18 July 2011

CSA share, pickles and garlic


Another week has gone by! I'm afraid that the Summer is going by too quickly.  I am trying to savor it as much as possible.  This week's CSA share is below:




Summer squash, zucchini, carrots, potatoes, beets, fennel, cabbage, one beautiful heirloom tomato (first one!), four green and one purple pepper, two yellow onions, two head of garlic

Some people were worried about the last post when I said I was starting to get a little overwhelmed with the volume of veggies.  No worries!  Almost all of the veggies we get are eaten, "put up" or shared with others.  If there is any waste, it goes into the compost. (I like to think of it as recycling).  

Speaking of "putting up" or preserving vegetables,  I tried my hand at two different pickles this past weekend.  Our cucumbers are going crazy and we still have some garlic scapes leftover from a little while ago.  I decided to make refrigerator pickles with the cucumber and lacto fermented garlic scapes.  I don't have a photo of the pickles yet, they are sitting in the fridge waiting for lids, so I will get around to that this week.  Here are the scapes:

I made three jars full and I can't wait to taste them in about a week!  I think I mentioned the blog where I got this recipe in my last post.  Here it is!  I pretty much followed the recipe, except I didn't have any whey so I used more salt.  I changed the spices to what I had on hand: fennel seeds, yellow mustard seeds and black peppercorns.  Smaller Footprint was cutting back their dill.  Isaac mentioned that I wanted to make pickles so they gave him the dill flower heads to take home.  They are the best! So I added probably two tablespoons of dill as well.
Here is the recipe for the refrigerator pickles.  It was not hard at all.  Notice that I haven't delved into any actual canning...I'm taking baby steps.  I'm looking forward to eating lots of homemade pickles this summer!

I ordered this so I can get my sauerkraut on, hopefully soon.  Of course, I will report back.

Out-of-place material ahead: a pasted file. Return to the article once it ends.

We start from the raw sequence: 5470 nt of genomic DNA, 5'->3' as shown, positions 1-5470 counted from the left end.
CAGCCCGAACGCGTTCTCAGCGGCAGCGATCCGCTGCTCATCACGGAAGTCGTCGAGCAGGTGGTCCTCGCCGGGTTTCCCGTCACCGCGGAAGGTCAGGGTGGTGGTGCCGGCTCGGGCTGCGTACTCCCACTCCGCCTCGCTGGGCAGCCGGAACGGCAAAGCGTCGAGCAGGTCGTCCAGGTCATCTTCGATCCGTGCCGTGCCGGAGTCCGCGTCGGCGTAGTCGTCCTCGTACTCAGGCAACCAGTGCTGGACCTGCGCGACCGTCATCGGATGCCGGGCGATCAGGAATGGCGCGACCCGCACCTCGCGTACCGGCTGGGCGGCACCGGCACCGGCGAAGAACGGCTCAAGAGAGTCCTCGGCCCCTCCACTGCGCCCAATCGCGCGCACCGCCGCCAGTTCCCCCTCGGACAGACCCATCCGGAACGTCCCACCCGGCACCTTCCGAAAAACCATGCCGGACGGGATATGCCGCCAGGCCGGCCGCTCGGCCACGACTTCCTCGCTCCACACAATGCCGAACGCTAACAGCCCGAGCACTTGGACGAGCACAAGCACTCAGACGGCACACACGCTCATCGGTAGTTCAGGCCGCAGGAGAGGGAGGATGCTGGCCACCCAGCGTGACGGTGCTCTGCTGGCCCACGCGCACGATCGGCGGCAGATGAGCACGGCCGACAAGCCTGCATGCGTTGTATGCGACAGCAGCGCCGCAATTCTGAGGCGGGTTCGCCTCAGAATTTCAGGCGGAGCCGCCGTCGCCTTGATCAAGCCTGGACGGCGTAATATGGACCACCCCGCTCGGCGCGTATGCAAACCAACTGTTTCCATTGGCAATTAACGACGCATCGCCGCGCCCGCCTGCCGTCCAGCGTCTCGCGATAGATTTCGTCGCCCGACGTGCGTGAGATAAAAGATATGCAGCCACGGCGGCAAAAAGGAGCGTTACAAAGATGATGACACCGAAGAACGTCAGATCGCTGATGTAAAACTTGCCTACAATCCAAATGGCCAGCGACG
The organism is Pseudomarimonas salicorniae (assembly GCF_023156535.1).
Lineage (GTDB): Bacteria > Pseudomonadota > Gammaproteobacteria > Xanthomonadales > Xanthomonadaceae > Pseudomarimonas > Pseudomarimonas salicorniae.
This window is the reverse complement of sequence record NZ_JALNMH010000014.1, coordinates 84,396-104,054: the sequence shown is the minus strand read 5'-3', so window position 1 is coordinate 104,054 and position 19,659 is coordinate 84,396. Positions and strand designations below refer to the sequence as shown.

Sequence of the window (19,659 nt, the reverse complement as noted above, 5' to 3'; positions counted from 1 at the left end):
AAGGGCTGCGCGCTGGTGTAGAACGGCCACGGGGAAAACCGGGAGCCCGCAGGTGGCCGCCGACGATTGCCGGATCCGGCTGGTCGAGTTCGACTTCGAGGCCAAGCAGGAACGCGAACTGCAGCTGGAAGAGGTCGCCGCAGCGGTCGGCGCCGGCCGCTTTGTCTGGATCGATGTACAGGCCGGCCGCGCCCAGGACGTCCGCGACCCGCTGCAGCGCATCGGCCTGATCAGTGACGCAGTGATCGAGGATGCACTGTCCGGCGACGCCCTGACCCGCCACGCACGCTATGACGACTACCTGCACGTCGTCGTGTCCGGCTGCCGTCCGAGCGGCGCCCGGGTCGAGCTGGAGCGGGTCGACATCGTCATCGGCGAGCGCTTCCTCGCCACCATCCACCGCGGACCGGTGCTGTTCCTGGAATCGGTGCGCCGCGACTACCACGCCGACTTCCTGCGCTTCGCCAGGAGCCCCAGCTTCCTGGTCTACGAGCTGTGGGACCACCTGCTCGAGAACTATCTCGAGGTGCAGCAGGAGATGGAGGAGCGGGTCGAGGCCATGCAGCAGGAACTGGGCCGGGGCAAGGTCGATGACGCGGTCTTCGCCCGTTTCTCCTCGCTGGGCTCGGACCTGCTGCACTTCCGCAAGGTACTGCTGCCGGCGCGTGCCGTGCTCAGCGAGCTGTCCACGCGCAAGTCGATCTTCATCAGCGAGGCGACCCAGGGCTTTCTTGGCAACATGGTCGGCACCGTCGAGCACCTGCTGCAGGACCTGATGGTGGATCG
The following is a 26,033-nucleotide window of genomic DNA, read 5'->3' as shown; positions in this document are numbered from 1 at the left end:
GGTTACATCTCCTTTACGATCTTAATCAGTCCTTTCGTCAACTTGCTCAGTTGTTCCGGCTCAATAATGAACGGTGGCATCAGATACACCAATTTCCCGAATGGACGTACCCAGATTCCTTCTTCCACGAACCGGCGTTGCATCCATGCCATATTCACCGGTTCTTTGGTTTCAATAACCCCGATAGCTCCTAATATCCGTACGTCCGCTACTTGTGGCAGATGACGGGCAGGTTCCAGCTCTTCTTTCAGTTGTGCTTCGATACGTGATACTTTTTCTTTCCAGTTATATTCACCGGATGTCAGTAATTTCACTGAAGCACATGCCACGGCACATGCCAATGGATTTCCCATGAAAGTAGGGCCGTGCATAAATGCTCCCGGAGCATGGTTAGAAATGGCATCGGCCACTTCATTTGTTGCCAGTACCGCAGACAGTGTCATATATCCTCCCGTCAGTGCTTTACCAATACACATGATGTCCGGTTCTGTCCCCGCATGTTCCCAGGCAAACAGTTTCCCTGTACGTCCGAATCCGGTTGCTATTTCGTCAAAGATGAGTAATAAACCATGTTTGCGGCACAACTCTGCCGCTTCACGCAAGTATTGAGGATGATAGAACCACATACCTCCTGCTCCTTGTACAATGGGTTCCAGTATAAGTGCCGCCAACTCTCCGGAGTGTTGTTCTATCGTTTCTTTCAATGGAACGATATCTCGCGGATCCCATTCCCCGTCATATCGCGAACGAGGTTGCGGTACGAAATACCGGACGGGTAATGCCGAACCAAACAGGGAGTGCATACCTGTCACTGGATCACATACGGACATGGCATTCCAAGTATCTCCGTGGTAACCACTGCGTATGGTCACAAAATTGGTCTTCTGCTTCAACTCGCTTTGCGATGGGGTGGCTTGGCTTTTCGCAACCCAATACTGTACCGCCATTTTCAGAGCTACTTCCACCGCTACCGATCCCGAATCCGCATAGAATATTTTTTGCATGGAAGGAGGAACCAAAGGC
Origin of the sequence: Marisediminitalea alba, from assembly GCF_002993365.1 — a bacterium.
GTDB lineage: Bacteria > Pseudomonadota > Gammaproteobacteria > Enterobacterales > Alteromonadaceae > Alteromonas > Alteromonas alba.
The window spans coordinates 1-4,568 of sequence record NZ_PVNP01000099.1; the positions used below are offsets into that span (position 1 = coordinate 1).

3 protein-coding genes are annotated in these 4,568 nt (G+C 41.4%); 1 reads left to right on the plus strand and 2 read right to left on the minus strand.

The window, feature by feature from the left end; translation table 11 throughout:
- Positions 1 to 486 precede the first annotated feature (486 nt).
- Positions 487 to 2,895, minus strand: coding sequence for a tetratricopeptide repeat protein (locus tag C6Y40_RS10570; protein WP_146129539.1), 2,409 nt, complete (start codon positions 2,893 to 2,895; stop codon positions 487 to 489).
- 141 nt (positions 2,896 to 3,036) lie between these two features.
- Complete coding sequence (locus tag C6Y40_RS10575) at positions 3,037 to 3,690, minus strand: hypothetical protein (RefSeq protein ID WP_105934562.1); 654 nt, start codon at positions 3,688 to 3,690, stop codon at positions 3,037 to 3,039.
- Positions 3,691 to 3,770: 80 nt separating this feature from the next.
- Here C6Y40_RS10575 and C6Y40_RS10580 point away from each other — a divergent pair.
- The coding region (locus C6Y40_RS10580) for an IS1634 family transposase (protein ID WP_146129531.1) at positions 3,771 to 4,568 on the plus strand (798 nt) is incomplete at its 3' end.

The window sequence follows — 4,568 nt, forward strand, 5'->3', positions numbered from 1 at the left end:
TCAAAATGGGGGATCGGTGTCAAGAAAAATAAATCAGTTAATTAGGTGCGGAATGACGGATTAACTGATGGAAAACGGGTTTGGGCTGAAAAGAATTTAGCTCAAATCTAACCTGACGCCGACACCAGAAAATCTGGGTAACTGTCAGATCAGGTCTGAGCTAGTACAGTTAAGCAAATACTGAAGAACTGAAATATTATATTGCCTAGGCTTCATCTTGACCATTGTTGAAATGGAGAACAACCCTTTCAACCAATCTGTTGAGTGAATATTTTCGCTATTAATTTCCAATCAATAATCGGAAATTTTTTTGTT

While I was at work on Saturday, Isaac harvested all of our garlic. If I remember correctly we have about 40 heads total.  Some of this we are going to save and plant in the Fall for next year's crop. But honestly, this should (along with the garlic we get from our 2 CSAs) last us all year, until next season.  You know when it is ready when the greens start to brown or if you know the growing time, that would be your indicator as well.  All you do is pull them out of the ground. Shake the dirt off the bulbs, you will want to make sure most of the dirt is off.  Then you want to let the garlic cure outside in a shady well ventilated area for a few days.  This will allow them to dry out and will keep longer.  When you bring your garlic inside, store it in a cool dry place.  Here are some photos from the harvest.
bundled and hanging outside


garlic looks nice in black and white


On a final note, the greens are starting to dwindle as the summer crops start thriving.  As a last hurrah until they start coming in again in the fall, I experimented and made a greens (chard and kale) pie with feta, walnuts and lemon slices.  I use this recipe for the dough. I doubled it so I could make the (poorly formed) lattice on top and I used all butter.  I really liked the slices of lemon.  They really mellowed as they roasted in the oven. I'm being lazy and not posting the recipe here. If you would like one, please let me know. It's one of those things where I made it up as a went along, but I think I could point you in the right direction.




That is all for now! We are going to Michigan in a couple of weeks to visit Isaac's family.  The plan is to obtain as many blueberries that will fit in the car.  (We look forward to this all year!)
Stay tuned!

4 comments:

Anonymous said...

What's the difference between "refrigerator pickles" and "canned pickles"? (Yes, I'm that dumb.)

elizabeth said...

You are not dumb! That is a good question. Refrigerator pickles are not a shelf stable product. You need to leave them in your refrigerator to avoid bacteria growth and eat them during a short amount of time. ( I would say 1-2 months as the USDA gives that time frame for opened jars of pickles) You make canned pickles by cooking the jars of pickles in a hot water bath or pressure cooker. They will be perserved for much longer and you can keep them in your pantry or cupboard.

Here are some other blog posts to give you more information:

http://awaytogarden.com/dan-koshanskys-refrigerator-pickles

http://www.foodinjars.com/2011/06/urban-preserving-refrigerator-dill-pickles/

http://www.pickyourown.org/makingpickles.htm
This last one has a lot of info on pickles and how to maked canned pickles. I hope this helps! :)

Celine said...

Wow nice preservation suggestions! Keep up the good work.

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elizabeth said...

Thank you! I hope to do a lot more pickling and canning this season. We have a shiny new pressure cooker I can't wait to use!